On DVD & Blu-Ray: February 25, 2014

There is much more to be said for a film such as Gravity, a film that reminds us why we go to the movies in the first place, a film that demands to be seen on the biggest screen possible and pushes visual storytelling to a completely different level as it accomplishes a complex sense of filmmaking not often witnessed. Still, it is impossible to encompass the true impact of this film in words for they do nothing but diminish the visceral sense you receive as you sit in wonder and experience what it might be like to float hundreds of miles above the earth and realize your minuscule role in the existence of the human race or even the universe. While it helps us consider ideas of accepting our situation, giving up in moments of true despair, facing fears and overcoming obstacles it coaxes us into the understanding that it is in these moments our true character is defined by how we decide to deal with them. These evaluations of human nature and the bigger psychological ideals the film imposes lend that unexpected weight that I didn't completely see coming while facets such as Steven Price's score and Emmanuel Lubezki's cinematography only help to enhance the visual and emotional roller coaster the film takes us on. Gravity is something not easily defined as you can lump it into several genres such as science fiction, thriller, or drama but in the end, like Sandra Bullock's lead protagonist, the film transcends these categorical limits and becomes nothing short of an experience we will continue to reference, continue to think about and consider when we, if we're lucky, are able to define who we truly are and why we are necessary in this big, big world. Full review here. A+

In episode two of the Marvel adventures from 2013 we were given the extended look at what was easily the riskiest piece of completing The Avengers. Thor is by and large a fantasy character with a fair amount of fun to offer and fortunately director Kenneth Branagh was able to elicit those shining qualities the first time around to assemble a Thor film that while not necessarily overly impressive offered a fine enough preliminary set-up for the Norse God that was able to find just the right tone to make him credible rather than the goofy, over-indulgent mess it could have easily turned into. I credited much of the success of things being done the best way they could on 2011's Thor to director Branagh and a cast that was more than capable of delivering lines about bifrösts and frost giants with Shakespearean prestige. All of this is still in tact in the much grander, more expensive and thankfully more ambitious sequel, but with Branagh being replaced by Game of Thrones-helmer Alan Taylor I again had concerns. While I am completely enthralled with seeing films overlap and build on one another we have now reached a point in our culture where we are taking in these films with such rapid consumption that we don't give them the individual focus they sometimes deserve. We are excited to see Iron Man or Thor back on screen again, but more than that we are looking forward to what will come next that the current film might hint at. The reason this has become a problem is that while these are still trying to be individual stories there isn't enough of a connection from film to film besides short mentions or familiar character pop-ups. That and the fact these films aren't willing to commit to any tragedy allow the audience no real surprise. Director Taylor and his film are not to blame for this issue as Thor: The Dark World is a more than worthy sequel and is generally a lot of fun to watch, but it also doesn't do much more than add evidence to the pile that Marvel is content with quantity over quality. Full review here. B-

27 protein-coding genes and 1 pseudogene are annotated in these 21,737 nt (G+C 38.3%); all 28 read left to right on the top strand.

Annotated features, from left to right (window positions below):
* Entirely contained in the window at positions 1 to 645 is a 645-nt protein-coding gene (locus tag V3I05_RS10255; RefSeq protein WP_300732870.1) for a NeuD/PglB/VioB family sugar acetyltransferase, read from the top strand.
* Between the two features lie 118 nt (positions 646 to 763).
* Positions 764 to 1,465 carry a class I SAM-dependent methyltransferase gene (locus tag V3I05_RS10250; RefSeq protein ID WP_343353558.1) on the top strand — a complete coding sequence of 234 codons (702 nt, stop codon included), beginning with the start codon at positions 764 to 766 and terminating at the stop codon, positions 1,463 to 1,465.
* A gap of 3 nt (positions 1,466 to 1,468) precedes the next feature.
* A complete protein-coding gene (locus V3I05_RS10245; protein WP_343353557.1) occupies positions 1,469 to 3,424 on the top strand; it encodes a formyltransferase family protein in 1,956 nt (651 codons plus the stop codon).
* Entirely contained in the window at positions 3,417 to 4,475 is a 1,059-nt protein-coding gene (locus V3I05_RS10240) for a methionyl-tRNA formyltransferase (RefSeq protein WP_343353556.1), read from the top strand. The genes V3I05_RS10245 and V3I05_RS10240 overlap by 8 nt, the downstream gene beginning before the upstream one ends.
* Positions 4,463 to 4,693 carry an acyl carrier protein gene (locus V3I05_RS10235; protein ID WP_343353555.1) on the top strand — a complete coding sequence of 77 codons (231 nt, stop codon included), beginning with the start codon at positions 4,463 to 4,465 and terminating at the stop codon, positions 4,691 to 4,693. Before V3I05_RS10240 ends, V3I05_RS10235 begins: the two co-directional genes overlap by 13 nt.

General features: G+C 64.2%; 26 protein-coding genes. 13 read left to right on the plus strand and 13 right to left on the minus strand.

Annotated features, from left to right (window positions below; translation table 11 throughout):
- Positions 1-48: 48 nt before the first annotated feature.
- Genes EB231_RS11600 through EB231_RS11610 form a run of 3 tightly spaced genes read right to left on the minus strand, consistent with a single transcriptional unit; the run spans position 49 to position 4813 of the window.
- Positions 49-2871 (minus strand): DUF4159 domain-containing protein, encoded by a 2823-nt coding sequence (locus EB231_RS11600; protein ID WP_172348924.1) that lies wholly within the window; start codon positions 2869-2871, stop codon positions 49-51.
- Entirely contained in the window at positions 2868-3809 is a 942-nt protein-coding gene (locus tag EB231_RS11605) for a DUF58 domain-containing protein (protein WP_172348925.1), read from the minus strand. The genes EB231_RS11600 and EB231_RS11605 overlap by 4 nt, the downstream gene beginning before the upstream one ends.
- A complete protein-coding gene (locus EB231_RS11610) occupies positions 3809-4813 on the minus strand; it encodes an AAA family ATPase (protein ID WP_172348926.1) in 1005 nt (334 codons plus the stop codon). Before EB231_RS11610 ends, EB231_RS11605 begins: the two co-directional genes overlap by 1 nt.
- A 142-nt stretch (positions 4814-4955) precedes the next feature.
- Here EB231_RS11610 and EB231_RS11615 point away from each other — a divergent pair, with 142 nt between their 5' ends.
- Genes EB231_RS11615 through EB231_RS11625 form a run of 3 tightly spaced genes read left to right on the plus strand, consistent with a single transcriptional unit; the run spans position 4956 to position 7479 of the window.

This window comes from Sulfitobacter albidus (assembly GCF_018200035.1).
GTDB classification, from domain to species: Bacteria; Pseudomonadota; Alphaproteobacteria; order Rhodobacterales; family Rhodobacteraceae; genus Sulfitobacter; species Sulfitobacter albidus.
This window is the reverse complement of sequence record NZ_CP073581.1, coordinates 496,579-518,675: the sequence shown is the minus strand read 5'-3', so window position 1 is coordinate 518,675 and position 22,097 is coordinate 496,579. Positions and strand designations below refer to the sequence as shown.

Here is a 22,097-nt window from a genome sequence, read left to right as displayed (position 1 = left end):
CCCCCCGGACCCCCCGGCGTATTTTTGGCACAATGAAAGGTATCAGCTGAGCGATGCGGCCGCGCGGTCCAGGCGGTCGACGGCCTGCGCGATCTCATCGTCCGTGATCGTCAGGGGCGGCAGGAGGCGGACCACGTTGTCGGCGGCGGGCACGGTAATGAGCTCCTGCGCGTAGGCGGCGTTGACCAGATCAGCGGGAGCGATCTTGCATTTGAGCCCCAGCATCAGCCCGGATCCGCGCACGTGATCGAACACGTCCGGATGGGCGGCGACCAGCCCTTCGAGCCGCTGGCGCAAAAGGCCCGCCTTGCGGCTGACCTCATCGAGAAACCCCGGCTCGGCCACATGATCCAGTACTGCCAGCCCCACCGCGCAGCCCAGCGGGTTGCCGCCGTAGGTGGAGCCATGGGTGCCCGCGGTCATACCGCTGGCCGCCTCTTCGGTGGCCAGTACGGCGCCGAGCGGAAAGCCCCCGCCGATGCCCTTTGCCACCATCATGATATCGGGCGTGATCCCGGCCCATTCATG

Naturally, the most involving stories are those we usually relate to best. I personally love a good comedy but the consequences most characters face in those films are unrealistic. I can enjoy a horror flick without actually becoming wrapped up in the mythology of what the film justifies its actions with or convincing myself it is real and an actual possibility in this world. The same goes with science fiction and over-the-top action movies. Sure, I love Star Wars and have become enamored with the barrage of comic book films we’re hit with every year, but I like to think of myself as a diverse viewer in the fact that while I can enjoy even the mainstream genre films that big studios deem worthy of their big budgets it is perfectly acceptable to understand why the smaller, indie movies that typically end up on critics end of year lists are just as enticing and deserve to be taken on their own terms for the point in which they were made and what ideas they were looking to explore and fulfill (just as those bigger budget ones). All of that to say that when something like Nebraska comes along it is easy to take it for granted, but in reality this is a film that captures all of the complexities of life in as simple a package as our day to day lives actually feel. As told by director Alexander Payne (Sideways, The Descendants) it was clear that this very human story would have a very personal tone to its proceedings, but Nebraska is surprisingly insightful not only for the dynamics between the family members and the core relationship between the father and son that examines big questions in small ways, but because it is, like its main character, so matter of fact about these big ideas. There is nothing overly exceptional about the film, but that too is due to the fact it dials down its philosophical and nostalgic questions that delve into the choices we make and how they affect our happiness, how we don't always think them through in the moment and how they may, in the long run, determine more than just the quality of life but our satisfaction with it. Full review here. B

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